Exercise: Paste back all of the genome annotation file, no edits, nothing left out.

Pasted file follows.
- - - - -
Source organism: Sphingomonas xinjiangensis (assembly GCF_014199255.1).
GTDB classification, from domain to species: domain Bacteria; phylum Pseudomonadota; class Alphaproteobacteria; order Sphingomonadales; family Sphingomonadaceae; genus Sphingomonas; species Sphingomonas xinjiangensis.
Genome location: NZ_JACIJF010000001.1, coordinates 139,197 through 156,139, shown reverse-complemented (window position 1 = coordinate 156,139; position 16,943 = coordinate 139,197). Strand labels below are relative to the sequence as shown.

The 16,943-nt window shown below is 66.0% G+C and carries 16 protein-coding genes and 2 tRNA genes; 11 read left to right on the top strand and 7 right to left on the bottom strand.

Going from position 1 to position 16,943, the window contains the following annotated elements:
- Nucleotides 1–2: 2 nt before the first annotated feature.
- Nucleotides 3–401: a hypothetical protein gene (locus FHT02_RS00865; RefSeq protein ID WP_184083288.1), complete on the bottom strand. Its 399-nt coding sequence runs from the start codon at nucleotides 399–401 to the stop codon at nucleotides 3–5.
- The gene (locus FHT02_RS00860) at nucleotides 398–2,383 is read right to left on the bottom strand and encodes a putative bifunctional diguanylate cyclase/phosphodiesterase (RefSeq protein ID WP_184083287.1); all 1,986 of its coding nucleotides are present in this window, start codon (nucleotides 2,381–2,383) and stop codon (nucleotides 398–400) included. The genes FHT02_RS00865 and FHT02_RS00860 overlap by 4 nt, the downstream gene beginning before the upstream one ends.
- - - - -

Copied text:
Source organism: Sphingomonas xinjiangensis (assembly GCF_014199255.1).
GTDB classification, from domain to species: domain Bacteria; phylum Pseudomonadota; class Alphaproteobacteria; order Sphingomonadales; family Sphingomonadaceae; genus Sphingomonas; species Sphingomonas xinjiangensis.
Genome location: NZ_JACIJF010000001.1, coordinates 139,197 through 156,139, shown reverse-complemented (window position 1 = coordinate 156,139; position 16,943 = coordinate 139,197). Strand labels below are relative to the sequence as shown.

The 16,943-nt window shown below is 66.0% G+C and carries 16 protein-coding genes and 2 tRNA genes; 11 read left to right on the top strand and 7 right to left on the bottom strand.

Going from position 1 to position 16,943, the window contains the following annotated elements:
- Nucleotides 1–2: 2 nt before the first annotated feature.
- Nucleotides 3–401: a hypothetical protein gene (locus FHT02_RS00865; RefSeq protein ID WP_184083288.1), complete on the bottom strand. Its 399-nt coding sequence runs from the start codon at nucleotides 399–401 to the stop codon at nucleotides 3–5.
- The gene (locus FHT02_RS00860) at nucleotides 398–2,383 is read right to left on the bottom strand and encodes a putative bifunctional diguanylate cyclase/phosphodiesterase (RefSeq protein ID WP_184083287.1); all 1,986 of its coding nucleotides are present in this window, start codon (nucleotides 2,381–2,383) and stop codon (nucleotides 398–400) included. The genes FHT02_RS00865 and FHT02_RS00860 overlap by 4 nt, the downstream gene beginning before the upstream one ends.